MADISON (WKOW) – This species of butterfly migrates twice a year, traveling about three thousand miles each time.
During the summer you may notice monarch butterflies, Danaus plexippus, flying from flower to flower while enjoying a meal. During this time of year, butterflies prepare to lay between 200 and 1,200 eggs on milkweed plants. A week after laying, if they survive, the caterpillars hatch and undergo five molts, growing each time.
After about 20 days, the caterpillar will become a chrysalis where it will spend another twenty days transforming from caterpillar to butterfly. As the caterpillar undergoes a complete transformation, one thing does not change: the ability to experience a semi-annual migration path.
Twice a year, in spring and fall, adult butterflies travel thousands of miles in one direction; in the fall, the butterflies move south to central Mexico. In the spring, butterflies travel north to the United States. While entomologists are still trying to figure out all the complexities, they do know a few things about this migration.
“These butterflies have specific clues that are just built into their DNA basically, they know these behaviors and they will use clues like orientation towards the sun to help them fly south,” says PJ Liesch, director of the laboratory. UW Madison Insect Diagnostic Unit.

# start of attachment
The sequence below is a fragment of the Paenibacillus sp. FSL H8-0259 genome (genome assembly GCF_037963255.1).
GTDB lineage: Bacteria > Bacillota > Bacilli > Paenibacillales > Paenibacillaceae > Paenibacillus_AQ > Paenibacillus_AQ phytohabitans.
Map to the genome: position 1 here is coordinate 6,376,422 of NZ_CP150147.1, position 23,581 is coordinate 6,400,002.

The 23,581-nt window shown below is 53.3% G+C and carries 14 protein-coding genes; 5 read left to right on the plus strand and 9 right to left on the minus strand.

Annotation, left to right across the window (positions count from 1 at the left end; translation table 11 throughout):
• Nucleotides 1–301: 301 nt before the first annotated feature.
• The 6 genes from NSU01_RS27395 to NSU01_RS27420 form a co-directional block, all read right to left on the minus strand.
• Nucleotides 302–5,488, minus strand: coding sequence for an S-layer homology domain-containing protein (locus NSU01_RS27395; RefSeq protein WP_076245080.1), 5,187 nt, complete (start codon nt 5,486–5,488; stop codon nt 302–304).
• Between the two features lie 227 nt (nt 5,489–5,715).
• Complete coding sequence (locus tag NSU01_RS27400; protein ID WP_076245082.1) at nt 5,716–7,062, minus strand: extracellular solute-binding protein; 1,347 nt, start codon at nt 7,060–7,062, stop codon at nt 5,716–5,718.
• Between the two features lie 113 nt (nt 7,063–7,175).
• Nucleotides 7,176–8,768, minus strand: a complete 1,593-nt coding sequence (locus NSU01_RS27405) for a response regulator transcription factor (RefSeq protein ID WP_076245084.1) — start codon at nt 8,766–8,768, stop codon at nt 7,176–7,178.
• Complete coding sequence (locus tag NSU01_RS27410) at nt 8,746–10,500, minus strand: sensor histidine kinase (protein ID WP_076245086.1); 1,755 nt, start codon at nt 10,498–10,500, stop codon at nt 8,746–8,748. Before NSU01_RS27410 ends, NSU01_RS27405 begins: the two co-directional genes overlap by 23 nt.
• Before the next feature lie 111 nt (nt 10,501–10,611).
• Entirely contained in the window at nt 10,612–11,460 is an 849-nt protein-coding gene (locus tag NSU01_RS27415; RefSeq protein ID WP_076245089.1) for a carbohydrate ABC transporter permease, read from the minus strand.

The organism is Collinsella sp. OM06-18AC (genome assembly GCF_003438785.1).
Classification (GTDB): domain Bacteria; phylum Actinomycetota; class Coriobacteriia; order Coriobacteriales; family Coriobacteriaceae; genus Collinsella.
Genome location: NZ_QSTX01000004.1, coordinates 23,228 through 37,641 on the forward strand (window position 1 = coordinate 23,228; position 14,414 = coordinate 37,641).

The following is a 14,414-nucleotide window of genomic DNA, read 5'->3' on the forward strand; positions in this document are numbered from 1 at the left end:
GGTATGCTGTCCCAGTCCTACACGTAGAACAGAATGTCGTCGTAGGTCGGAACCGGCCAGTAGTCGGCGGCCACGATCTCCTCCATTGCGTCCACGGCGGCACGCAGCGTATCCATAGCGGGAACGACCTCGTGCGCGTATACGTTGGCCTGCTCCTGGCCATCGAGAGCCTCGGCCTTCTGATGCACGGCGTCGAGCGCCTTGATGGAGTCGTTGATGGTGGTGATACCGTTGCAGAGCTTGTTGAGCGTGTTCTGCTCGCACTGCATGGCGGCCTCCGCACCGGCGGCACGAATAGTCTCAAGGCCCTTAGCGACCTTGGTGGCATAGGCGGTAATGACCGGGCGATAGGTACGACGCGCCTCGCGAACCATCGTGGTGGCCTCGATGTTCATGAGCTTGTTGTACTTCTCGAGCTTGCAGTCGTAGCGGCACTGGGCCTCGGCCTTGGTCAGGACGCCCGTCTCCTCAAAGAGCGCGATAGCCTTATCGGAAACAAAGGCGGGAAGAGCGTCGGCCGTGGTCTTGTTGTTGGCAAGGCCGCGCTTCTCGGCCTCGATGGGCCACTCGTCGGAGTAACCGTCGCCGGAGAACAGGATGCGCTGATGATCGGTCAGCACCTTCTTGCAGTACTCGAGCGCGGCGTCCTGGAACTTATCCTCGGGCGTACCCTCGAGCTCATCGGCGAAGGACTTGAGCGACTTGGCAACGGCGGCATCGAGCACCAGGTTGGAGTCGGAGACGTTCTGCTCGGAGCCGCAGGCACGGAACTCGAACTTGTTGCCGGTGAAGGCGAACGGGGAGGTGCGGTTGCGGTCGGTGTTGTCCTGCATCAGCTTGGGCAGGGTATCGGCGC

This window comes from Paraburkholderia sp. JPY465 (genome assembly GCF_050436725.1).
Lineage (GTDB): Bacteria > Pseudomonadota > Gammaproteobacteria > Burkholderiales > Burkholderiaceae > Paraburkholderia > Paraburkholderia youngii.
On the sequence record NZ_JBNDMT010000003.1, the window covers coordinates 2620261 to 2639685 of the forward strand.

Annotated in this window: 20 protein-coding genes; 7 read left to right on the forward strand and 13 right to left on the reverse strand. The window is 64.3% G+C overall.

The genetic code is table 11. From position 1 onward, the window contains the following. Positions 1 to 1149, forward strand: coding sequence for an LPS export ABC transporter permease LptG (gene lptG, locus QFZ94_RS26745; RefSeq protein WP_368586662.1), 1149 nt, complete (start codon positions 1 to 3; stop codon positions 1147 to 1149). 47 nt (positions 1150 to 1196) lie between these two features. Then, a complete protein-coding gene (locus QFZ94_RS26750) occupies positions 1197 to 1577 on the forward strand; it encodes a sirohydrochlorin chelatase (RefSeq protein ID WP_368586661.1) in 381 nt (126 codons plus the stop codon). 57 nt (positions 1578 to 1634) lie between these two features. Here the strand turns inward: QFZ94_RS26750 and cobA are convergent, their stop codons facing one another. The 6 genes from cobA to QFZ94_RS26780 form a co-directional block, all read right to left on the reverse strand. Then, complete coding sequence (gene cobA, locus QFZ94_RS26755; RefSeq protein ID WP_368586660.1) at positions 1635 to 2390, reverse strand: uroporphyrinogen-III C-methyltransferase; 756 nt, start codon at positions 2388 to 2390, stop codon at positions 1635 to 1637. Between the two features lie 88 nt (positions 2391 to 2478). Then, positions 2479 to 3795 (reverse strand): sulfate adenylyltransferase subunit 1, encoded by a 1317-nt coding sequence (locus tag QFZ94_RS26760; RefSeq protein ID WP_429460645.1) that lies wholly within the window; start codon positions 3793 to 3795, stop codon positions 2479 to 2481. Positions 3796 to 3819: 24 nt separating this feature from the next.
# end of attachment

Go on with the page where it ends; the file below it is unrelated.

But how adult butterflies transfer this migratory path to new caterpillars remains a mystery.
In the fall, during the months of September and November, these butterflies across the United States and southern Canada head south. Before that, these butterflies ate a lot and kept this food to help them feed throughout migration and hibernation.
By the time winter arrives in the United States, all butterflies will have reached central Mexico. Those who remain will most likely die from the cold. Insects that survived the migration will hibernate outside of Mexico City due to the near perfect climate to help them survive the winter months.
“It’s cool enough that they don’t burn calories, but it’s not too cold to freeze them. And they don’t want it to be too hot because they would be too active,” says Liesch.
The arrival of the monarchs is also around the time when Dia De Los Muertos, the Day of the Dead, begins in Mexico. It is believed that the monarchs were the souls of the returning dead.